Originally posted by Battler Hawke
I would like to ask you to read the prince.
its on leadership and politics. then respond.
I have read the prince and it's not about true leadership and politics. . . it's a resume. If you want a job, you tell your interviewer just what they want to hear. If you are a sadistic, unethical, the "ends justifies the means" person and the person in power "thinks" he/she needs that kind of person to have control, guess what's going to happen? Whatever that person writes is going to sound like the word of God (almost used that c-word everyone seems to like on the board).
Sure the prince is about a side of politics and leadership, but Machevelli took it to its most pure and naked form . . . with no thought to who his decisions and decrees were effecting. If you call what Machevelli wrote politics, I hope you never run for gov't office.
By the way, both the A-bomb and the T-bomb were very neccesary evils. Yes I did say evil. I just finished WC1 again and something Paladin was talking about still is hanging with me. About losing what was human and becoming just like the Kilrathi. Truth be told, both races and are just shades of each other. Back a few hundred years, our race decided that honor and battle and the conques tof other lands were more important to us than most anything. Some of our religions even backed those points up (the Crusades). These times sound an awful lot like a certain kitty race I know. Every one has an evil side, an emotional primal side, to them. Our race has decided to suppress that instinct while the Kilrathi have embraced it, just as we have taken to compassion. So what is more evil? To embrace your primal side, shunning the part of you that makes you feel compassion (there were cats who were decent people you know) or feed your caring side, suppressing the primal part of you?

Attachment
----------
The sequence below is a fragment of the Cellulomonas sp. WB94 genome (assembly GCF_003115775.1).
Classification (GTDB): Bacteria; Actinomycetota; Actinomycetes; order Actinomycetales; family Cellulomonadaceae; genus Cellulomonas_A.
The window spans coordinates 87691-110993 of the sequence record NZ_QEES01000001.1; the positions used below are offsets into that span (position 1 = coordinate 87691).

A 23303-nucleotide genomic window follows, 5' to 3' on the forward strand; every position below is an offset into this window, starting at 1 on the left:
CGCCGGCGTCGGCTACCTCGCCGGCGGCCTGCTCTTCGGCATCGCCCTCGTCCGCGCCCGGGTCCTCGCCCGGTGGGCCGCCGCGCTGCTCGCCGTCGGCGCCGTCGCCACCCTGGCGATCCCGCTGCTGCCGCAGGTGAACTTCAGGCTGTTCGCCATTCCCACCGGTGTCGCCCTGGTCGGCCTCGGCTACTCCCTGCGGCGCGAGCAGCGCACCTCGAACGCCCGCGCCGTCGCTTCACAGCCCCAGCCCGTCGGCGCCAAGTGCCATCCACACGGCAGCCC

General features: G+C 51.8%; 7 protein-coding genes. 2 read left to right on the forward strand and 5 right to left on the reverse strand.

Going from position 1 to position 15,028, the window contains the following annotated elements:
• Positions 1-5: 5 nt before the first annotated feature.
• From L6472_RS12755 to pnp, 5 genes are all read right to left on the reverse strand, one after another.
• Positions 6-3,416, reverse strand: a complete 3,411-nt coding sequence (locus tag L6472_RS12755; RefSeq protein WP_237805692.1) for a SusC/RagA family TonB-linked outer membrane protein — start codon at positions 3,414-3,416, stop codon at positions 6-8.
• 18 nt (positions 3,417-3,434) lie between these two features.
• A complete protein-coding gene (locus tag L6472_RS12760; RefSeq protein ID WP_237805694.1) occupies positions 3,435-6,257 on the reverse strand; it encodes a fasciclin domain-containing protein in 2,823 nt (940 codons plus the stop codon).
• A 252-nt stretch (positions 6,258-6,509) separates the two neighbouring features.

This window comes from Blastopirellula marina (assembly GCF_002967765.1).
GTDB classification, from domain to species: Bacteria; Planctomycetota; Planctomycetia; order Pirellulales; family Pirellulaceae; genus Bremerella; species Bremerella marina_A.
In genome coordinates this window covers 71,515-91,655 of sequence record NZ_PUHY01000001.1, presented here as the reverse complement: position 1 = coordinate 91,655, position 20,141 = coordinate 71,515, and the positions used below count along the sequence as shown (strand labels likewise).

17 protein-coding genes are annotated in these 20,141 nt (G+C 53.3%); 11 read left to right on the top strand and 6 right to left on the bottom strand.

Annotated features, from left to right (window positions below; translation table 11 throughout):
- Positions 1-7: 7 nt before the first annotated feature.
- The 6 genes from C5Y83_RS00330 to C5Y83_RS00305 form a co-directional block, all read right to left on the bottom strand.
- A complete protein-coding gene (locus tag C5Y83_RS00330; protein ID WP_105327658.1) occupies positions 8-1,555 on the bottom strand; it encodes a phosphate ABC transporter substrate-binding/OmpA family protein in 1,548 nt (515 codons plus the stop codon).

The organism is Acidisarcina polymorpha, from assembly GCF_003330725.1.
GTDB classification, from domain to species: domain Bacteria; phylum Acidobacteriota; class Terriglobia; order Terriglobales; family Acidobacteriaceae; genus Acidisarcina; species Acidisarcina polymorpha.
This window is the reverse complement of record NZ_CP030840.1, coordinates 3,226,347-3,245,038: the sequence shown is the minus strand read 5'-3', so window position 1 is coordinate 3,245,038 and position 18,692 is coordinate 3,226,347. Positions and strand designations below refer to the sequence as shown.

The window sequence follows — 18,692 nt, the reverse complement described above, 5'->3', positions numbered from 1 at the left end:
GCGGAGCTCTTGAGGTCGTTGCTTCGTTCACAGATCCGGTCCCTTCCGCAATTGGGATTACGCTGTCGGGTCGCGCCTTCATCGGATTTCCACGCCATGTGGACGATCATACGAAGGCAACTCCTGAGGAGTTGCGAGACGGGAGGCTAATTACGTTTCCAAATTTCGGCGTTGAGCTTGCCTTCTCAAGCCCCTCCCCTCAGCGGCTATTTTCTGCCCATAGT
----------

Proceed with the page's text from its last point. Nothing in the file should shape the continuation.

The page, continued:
In the end we did something that demonstrates our humanity, not showing our lack of it. We survived, one of those primal instincts that makes every living thing see another sunrise.
<I yeild the soapbox to another and quietly take a seat>